She acquiesced quietly and without a lot of fuss. Once more, I was staring at those oceanic blue-green of hers, like some tidal pools, so trusting and so unwavering in their loyalty. There would never be a better time to spell out just how insidious my perspective had really been and how deeply into me it had reached.
"I was this close to writing you off completely. I didn't want to, but there were times where I just felt powerless to get you to stop. And you just wouldn't stop, weekend after weekend it just felt like you were getting worse. And I came close to saying those dreaded words, you either give up drinking or I can't be your friend anymore."
"Really. I was really torn about you for a long time when it came to that sort of thing. I hated you drinking, especially when you were like barely into high school. I thought that was so wrong."
"And you would have left?"
I brushed the chestnut brown bangs off her forehead. As long as I live I will always use that technique to forestall the inevitable. One, I think it's adorable when a woman's bangs drop so casually into her face. Two, it still gives me a little charge having that intimacy with someone. And three, it's just a long enough pause to give the impression that I gain no great pleasure from whatever I'm about to say or do.
I watched as her blue-green eyes retreated upon themselves and her eyelids close after them. I heard as she took a soft, deep breath. I felt as her heart sank just a tad.
"But how many times have I threatened to do that, Breanne? You know I would have came calling you right back in a few days. I always do," I tried to excuse myself with. "You wouldn't have taken me seriously."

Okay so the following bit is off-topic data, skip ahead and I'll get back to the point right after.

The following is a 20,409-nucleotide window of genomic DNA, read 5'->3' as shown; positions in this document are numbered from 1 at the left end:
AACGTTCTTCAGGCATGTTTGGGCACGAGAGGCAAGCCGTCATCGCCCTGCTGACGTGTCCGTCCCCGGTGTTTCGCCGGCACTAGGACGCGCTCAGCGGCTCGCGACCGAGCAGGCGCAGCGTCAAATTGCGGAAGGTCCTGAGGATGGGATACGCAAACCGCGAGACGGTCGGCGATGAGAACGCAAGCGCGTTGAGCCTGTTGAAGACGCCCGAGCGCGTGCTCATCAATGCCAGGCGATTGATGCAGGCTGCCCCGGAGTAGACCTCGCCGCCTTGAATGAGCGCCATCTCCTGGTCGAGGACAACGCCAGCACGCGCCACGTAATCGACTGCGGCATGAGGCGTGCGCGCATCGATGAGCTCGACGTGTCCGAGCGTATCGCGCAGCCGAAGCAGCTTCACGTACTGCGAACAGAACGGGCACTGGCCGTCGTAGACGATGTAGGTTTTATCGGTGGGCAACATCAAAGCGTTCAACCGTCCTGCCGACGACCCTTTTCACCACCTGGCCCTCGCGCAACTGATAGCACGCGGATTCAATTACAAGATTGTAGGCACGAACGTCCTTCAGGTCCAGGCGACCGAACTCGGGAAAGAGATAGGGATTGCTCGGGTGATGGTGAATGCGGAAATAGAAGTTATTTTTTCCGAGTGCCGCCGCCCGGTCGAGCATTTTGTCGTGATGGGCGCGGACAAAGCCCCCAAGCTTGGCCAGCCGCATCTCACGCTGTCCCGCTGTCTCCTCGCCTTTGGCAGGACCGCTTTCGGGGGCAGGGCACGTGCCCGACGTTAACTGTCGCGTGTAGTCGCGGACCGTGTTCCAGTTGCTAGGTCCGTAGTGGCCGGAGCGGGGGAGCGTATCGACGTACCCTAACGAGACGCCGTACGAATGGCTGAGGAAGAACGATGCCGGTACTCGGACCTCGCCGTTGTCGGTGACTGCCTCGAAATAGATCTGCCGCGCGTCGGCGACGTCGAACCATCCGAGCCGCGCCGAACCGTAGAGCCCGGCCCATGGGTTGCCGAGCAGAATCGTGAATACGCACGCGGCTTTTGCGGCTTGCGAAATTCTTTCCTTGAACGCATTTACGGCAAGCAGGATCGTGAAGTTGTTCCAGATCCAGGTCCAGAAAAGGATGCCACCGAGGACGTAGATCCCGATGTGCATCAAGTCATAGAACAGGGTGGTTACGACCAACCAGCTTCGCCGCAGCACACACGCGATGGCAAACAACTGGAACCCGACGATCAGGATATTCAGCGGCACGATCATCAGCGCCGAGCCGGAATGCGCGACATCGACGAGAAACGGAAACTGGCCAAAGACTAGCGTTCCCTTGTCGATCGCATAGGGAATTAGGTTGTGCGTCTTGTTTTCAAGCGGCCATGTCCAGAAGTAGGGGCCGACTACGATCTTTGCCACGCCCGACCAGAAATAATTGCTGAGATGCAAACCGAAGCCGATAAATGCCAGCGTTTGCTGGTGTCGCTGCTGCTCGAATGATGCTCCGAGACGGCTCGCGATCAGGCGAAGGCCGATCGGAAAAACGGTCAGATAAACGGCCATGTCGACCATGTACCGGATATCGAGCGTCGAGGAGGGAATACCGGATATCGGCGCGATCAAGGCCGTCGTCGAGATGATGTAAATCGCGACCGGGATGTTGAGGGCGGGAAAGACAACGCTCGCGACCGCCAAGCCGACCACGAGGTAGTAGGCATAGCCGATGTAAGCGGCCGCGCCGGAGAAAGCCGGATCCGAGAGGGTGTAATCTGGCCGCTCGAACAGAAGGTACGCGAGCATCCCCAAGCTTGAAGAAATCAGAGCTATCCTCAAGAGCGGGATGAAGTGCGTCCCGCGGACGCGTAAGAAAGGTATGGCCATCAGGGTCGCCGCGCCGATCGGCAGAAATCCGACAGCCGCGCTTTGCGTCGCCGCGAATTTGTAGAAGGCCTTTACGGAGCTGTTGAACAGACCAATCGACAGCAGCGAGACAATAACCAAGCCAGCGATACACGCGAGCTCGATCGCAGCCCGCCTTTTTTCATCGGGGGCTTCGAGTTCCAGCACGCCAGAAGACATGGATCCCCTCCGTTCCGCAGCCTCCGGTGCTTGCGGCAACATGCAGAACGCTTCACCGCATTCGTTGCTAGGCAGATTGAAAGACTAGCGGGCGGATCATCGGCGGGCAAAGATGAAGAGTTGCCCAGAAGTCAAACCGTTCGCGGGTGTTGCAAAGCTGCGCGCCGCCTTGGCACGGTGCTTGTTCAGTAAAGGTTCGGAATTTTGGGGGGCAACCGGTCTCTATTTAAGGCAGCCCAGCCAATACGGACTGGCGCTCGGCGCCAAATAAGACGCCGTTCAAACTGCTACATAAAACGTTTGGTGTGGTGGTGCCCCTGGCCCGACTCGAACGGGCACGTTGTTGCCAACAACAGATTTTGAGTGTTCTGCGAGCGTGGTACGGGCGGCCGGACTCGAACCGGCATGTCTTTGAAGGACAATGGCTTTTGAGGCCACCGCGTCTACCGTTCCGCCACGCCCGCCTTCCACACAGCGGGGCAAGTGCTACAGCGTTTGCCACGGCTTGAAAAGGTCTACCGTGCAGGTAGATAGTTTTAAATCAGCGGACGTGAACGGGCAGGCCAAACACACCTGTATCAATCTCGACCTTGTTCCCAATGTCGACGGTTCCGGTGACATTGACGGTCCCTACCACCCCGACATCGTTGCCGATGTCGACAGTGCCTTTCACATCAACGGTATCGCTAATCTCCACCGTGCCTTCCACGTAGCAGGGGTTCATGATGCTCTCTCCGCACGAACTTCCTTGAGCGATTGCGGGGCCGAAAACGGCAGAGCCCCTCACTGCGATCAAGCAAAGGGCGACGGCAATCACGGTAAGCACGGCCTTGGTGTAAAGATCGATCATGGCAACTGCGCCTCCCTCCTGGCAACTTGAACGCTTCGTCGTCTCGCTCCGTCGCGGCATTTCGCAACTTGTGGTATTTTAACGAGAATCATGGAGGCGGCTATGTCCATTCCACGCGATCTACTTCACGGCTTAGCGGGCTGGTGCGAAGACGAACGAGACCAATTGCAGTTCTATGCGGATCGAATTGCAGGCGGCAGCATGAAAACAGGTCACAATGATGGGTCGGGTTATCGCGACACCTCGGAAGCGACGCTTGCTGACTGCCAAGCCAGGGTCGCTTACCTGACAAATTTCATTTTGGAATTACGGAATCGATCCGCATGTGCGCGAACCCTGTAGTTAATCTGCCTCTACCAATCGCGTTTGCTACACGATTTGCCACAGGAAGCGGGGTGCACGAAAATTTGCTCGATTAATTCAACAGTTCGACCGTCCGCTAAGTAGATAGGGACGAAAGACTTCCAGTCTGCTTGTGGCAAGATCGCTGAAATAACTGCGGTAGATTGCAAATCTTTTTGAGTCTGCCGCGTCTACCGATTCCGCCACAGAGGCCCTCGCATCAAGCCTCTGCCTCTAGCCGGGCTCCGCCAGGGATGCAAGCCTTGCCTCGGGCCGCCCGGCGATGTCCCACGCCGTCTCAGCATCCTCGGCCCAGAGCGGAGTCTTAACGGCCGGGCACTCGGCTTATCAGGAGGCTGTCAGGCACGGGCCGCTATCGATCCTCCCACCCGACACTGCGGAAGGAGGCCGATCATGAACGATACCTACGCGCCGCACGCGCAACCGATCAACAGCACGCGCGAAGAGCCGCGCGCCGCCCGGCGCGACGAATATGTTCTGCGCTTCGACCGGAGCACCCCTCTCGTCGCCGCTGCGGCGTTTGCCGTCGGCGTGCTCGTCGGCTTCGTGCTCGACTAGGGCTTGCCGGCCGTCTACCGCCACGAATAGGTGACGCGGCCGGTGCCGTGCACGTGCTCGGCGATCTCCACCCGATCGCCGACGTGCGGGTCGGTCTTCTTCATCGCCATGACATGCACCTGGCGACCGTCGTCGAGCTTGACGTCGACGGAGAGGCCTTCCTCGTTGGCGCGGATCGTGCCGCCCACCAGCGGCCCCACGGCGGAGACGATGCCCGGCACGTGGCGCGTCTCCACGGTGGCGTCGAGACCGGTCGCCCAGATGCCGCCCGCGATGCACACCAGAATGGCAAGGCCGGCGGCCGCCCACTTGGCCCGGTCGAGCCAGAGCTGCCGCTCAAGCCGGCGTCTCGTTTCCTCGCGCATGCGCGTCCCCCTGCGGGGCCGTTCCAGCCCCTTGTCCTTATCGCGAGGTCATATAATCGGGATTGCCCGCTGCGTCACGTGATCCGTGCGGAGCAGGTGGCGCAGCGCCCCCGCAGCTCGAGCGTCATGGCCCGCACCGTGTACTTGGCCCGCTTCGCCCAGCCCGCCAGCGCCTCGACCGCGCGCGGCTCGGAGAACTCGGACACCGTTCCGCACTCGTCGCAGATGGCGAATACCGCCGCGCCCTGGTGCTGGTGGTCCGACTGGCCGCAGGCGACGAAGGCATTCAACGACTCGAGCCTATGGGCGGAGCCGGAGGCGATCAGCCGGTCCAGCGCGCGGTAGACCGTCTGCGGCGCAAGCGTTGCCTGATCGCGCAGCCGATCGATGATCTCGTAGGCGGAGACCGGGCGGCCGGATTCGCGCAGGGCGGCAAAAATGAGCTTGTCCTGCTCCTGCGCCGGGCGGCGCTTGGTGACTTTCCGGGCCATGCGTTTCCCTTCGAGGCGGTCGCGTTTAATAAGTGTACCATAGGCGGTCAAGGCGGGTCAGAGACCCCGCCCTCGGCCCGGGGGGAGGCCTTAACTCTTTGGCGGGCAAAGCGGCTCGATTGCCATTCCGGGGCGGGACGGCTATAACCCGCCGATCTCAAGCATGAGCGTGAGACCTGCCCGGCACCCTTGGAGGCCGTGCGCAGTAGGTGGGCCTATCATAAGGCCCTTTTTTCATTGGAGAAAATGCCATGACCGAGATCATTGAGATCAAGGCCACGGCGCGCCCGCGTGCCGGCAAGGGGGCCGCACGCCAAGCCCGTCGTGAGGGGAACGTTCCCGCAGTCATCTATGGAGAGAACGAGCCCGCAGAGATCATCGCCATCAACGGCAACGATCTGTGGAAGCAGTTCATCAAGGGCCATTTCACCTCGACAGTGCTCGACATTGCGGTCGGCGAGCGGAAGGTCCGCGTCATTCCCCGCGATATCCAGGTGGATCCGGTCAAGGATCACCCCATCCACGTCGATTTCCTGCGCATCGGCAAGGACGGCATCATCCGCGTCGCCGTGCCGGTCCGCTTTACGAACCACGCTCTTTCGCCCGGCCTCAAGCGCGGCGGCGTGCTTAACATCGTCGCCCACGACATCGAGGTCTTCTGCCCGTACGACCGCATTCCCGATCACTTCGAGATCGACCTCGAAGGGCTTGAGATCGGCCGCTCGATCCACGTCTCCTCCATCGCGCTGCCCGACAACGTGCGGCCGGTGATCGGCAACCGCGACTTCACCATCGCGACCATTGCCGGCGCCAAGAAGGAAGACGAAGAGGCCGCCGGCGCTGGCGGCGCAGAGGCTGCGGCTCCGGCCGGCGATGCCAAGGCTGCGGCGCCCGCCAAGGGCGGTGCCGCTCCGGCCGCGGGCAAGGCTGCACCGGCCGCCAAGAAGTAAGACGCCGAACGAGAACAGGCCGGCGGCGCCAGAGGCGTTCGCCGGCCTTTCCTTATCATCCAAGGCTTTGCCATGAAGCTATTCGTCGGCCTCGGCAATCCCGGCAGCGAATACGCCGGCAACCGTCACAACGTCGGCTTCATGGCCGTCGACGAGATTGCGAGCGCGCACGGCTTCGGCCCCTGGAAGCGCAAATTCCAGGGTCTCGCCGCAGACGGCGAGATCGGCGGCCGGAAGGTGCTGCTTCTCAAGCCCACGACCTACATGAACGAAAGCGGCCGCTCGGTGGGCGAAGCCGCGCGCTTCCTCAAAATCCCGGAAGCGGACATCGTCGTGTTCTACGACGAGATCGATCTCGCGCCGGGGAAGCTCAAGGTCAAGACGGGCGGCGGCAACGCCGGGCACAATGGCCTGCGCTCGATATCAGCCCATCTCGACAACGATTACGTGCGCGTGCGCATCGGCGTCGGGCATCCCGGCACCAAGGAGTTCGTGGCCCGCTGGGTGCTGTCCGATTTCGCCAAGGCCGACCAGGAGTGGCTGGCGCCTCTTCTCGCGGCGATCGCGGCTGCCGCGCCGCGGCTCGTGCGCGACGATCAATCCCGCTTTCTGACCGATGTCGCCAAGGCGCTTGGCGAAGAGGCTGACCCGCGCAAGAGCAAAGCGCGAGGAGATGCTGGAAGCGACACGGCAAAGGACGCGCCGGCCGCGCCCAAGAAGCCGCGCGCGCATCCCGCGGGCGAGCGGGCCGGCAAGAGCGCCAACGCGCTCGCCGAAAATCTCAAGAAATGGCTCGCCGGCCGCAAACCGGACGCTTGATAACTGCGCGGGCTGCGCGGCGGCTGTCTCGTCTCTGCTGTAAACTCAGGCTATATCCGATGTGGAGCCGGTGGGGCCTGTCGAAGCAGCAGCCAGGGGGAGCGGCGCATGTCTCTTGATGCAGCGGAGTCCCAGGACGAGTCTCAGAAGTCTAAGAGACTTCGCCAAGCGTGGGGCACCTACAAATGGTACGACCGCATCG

Her eyes opened with a flourish.
"Actually, at the time, I probably would have stopped if I really thought you meant it."
"You would have?"
"Hmmm. Getting drunk off my lily-white ass once in a while or losing my best friend? Hell's bells, Patrick, what do you think I would have chosen? I don't like drinking that much."
"Still, it would have been silly for me to get that huffy over something as small as drinking. I feel like an idiot for even thinking like that. I'm sorry, Breanne."
I heard her hurricane of a laugh, distinct and unmistakable.
"What are you apologizing for? You didn't do anything wrong."
"Just because... I'm an idiot."
I felt her push me back to the bed, pinning my arms down to the mattress. I was about to suggest that we start getting ready for the day ahead of us, but that indicated to me she had something else more fun in mind. I stared deep into her dimpled face, waiting for the suggestion to work its way to her lips. I was hedging that my psychic abilities were finally manifesting themselves and I could correctly guess the next words she was about to say. In fact, I had just started to tug my boxers down in anticipation.
Boy, was I ever wrong.
"Why'd you stop?"
"Being so hung-up about people drinking or you drinking for that matter?"
This time it was my turn to laugh.
"I thought you were going to ask something else. Silly me."
I wanted to build it up. I wanted to lend the gravitas an explanation of this magnitude deserved, but in all honesty I wasn't feeling the same way as I had when I had come to the decision.
"It had something to do with DeAnn, right?"
"Wait, you must have talked to her, didn't you?"
"No. I'm thinking backwards here. It was right after you two..."
"Went kaput? Yeah, that's around when it was."
I leaned my head back into the pillow and sighed slightly. I hate telling stories like that in person. I spend all this time and energy trying to put bad memories behind me. Maybe I let a few slip out here on this site, but for the most part once I forget about something I try never to discuss them ever again with a person. It only serves to depress them and then depress me. That's when I start re-examining my life for the umpteenth time and convince myself I've made both a mockery and a mess of everything. I didn't want to rehash it all. Not with her. Not there. Besides, I had other plans in mind.